With other subsidies and the support of the police, from the second half of the 1900s onward more and more Japanese sugar capital established huge factories on the island, replacing the small, native sugar mills, and soon the industry developed (Ka 1998: 79–80). In 1910 there were already seventeen modern sugar factories owned by ten companies. Among them, Taiwan Sugar (台湾製糖) was the largest, with six factories. Other Japanese companies, such as Dai-Nippon Sugar (大日本製糖), Meiji Sugar (明治製糖), Ensuikō Sugar (塩水港製糖), and Tōyō Sugar (東洋製糖), were also so large that each was capitalized at more than five million yen and could process more than eight hundred tons per day (Shokusankyoku Tōmuka 1916: 10–11). Under the tariff protection of the Japanese government and the support of the governor-general’s office, these companies steadily expanded their capital base and increased their profits (Tōgyōkyōkai 1962: 325–26; Tu 1975: 68–69).

Nevertheless, as early as the end of the 1900s the sugar industry in colonial Taiwan faced a bottleneck with the oversupply in the Japanese homeland sugar market. The type of sugar produced in Taiwan was brown, mostly exported to the homeland market for direct consumption (Hirai 2007: 34). The problem was that sugar consumption in the homeland was at most 1.5 million piculs (1 picul = 60 kilograms) each year from the end of the 1900s through to the first half of the 1910s, but the supply from Taiwan exceeded this substantially from the end of the 1900s (table 1). And so sugar companies in Taiwan were forced to look for new markets. It was unprofitable to export overproduced Taiwanese sugar to countries such as China because Javanese sugar, which had preceded Taiwanese sugar in the East Asian market, was much cheaper because of Java’s more favorable environmental conditions, its developed irrigation system, and its lower wage costs (Tōgō 1913: 63). From 1910, Japanese sugar capital in Taiwan had to enter the raw sugar market in the homeland, where it was used for manufacturing refined sugar, but this too was problematic, as Javanese sugar had preceded the Taiwanese and was also popular in the Japanese raw sugar market (Tōgyōkyōkai 1997: 3; Hirai 2007: 34). As a result, sugar companies in Taiwan had to price their sugar more competitively in the homeland market to compete with the Javanese product, even though Taiwanese sugar was protected by tariffs.4

Severe storms in the summers of 1911 and 1912 caused devastating damage to sugarcane cultivation in Taiwan (Kubo 1997: 124–26), sharply reducing the total harvest to 1.5 billion kin in 1912, just one-third of what it had been in 1910. It was only after 1915 that the harvest recovered to pre-1911 levels (Shokusankyoku Tokusanka 1926: 1). The storms also resulted in a lack of suitable sugarcane buds to distribute to the farmers for planting the following season, and several plant diseases became widespread as sugar companies distributed buds indiscriminately (Tōgyōkyōkai 1997: 48). To make matters worse, after the storms sugar companies turned to importing large quantities of buds from foreign producers, and plant infections such as pineapple disease and downy mildew were imported and spread to the sugarcane fields in the southern part of Taiwan (Shokusankyoku 1913: 598–609, 1919: 1–4).The severe damage caused by the storms led Taiwan’s sugar companies to reflect on the methods of sugarcane cultivation they had used until then (Tōgyōkyōkai 1997: 60).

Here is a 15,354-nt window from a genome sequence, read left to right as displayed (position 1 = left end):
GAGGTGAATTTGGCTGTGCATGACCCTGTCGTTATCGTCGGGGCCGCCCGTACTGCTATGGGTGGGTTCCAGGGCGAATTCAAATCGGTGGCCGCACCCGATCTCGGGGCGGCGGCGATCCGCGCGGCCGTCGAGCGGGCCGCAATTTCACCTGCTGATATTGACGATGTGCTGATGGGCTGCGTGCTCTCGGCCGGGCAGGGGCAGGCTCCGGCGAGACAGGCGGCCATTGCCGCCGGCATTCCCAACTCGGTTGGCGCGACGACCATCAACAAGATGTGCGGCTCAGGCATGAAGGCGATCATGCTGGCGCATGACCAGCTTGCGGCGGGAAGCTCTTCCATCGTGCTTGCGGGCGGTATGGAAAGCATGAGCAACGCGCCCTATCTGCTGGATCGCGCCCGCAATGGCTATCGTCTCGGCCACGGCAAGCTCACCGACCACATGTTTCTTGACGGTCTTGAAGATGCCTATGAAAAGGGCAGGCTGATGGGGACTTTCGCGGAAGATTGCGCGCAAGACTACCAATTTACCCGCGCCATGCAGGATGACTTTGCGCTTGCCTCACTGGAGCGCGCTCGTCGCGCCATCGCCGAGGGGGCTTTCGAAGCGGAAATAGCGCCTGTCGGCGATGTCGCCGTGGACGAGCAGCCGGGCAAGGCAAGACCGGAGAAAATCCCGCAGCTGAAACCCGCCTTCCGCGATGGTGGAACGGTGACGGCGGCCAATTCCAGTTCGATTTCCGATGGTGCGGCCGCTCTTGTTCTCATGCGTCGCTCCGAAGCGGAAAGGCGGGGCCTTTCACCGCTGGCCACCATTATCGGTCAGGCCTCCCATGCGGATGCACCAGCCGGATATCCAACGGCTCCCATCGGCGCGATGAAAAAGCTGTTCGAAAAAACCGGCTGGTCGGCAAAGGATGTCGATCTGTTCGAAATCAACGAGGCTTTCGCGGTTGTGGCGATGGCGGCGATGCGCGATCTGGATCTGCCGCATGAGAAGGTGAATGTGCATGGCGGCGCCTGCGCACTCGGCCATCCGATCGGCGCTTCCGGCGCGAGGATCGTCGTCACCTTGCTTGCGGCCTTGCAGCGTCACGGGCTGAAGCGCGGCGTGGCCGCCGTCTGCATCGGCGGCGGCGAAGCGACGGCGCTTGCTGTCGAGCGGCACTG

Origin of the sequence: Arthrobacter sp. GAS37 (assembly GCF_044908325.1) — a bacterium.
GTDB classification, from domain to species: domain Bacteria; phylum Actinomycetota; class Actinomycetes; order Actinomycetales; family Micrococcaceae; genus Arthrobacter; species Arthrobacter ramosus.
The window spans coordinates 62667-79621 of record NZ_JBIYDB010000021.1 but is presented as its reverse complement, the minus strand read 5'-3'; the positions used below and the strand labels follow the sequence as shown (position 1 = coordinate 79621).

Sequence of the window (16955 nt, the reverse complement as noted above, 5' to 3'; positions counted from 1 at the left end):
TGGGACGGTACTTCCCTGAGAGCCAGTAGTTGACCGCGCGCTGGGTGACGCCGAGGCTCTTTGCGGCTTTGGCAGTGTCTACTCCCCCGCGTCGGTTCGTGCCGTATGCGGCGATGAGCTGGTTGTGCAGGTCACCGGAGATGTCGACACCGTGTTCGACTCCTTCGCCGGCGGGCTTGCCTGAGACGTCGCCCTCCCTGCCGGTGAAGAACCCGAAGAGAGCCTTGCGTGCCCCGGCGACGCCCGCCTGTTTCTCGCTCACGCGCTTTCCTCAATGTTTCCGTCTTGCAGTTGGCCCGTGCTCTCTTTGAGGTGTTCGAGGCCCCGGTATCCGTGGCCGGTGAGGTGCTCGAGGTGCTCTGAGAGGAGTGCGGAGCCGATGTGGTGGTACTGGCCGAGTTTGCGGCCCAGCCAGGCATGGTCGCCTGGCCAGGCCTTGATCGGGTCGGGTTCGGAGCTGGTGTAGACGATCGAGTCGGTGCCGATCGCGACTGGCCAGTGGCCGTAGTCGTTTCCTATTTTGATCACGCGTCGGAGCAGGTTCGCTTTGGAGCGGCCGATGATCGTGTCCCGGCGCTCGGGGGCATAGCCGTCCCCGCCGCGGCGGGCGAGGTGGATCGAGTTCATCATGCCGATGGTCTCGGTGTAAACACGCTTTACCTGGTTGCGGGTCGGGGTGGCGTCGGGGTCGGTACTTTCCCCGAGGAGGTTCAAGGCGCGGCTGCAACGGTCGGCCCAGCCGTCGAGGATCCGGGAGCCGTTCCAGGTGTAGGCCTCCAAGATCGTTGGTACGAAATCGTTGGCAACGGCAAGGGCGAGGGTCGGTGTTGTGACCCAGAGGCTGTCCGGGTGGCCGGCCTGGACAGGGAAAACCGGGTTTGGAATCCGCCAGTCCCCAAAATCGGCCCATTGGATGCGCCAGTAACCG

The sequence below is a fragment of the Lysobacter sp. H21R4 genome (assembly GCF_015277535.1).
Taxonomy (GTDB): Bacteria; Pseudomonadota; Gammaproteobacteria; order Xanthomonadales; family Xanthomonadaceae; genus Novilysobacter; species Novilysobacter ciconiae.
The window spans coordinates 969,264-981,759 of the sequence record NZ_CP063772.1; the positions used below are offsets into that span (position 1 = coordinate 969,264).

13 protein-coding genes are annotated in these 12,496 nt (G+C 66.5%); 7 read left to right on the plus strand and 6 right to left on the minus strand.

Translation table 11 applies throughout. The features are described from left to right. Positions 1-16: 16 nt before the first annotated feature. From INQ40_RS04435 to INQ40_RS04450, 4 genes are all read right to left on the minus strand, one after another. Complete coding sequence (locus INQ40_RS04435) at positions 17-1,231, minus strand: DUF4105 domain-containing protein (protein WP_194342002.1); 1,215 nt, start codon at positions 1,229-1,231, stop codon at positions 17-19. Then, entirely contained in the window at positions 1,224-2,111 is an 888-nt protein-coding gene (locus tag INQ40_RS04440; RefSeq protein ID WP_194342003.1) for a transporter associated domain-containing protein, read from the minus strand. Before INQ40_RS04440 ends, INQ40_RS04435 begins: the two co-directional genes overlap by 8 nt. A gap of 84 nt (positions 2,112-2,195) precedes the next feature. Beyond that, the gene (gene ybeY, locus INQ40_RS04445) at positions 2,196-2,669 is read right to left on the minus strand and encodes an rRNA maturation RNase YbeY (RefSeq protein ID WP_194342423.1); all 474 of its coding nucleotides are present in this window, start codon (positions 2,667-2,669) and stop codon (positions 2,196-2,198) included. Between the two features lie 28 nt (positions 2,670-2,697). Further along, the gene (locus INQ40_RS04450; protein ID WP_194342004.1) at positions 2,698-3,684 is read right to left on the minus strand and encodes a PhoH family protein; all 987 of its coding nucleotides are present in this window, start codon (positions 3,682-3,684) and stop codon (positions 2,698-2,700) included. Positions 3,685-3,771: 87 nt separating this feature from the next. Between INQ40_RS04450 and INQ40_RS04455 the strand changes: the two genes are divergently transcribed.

Sugar companies dealt in various ways with the very difficult situations in which they found themselves. First, in 1910 they organized a cartel (Tōgyō Rengōkai 糖業聯合会) to adjust and allot the amount of raw sugar and of sugar for direct consumption that each produced. Their cartel was also intended to increase their bargaining power against sugar-refining companies in the Japanese homeland, especially Dai-Nippon Sugar, to avoid a drop in the price of Taiwanese brown sugar because of oversupply (Tōgyōkyōkai 1997: 5–6). Second, mergers and acquisitions among Japanese sugar companies occurred in the first half of the 1910s (Tu 1975: 293); Chūō Sugar (中央製糖), for instance, merged into Meiji Sugar, and Horisha Sugar (埔里社製糖) merged into Taiwan Sugar. Meiji Sugar and Taiwan Sugar also merged with sugar-refining companies in the Japanese homeland in 1911 and 1912, respectively, which increased their bargaining power against Dai-Nippon Sugar (Tōgyōkyōkai 1997: 15). In addition, sugar companies started to select the variety of sugarcane and to breed buds, especially after the latter half of the 1910s, when the governor-general’s office instructed companies to construct their own nursery gardens (Tōgyōkyōkai 1997: 56–57). Moreover, sugar companies made greater efforts to improve methods of sugarcane cultivation by farmers through extension work. Because the production costs of the sugarcane accounted for 50–60 percent of the overall production cost of the sugar (Shokusankyoku Tokusanka 1926: 94), and because it was impossible for Japanese sugar capital to simply reduce the purchase price of sugarcane bought from the Taiwanese farmers without running the risk that many of them would give up planting it, improvements in sugarcane cultivation were expected to reduce production costs by raising the unit yield and therefore price their sugar more competitively (Shokusankyoku 1914: 36–38). The devastating damage wrought by storms on the cane fields also forced sugar companies to improve the means of cultivation (Itō 1939: 182–89; Tōgyōkyōkai 1997: 51, 60). Again, because it was difficult to lead farmers to improving their cultivation practices, companies repeatedly petitioned the government for permission to requisition farmers’ land or to force them to plant sugarcane, though these petitions always failed.5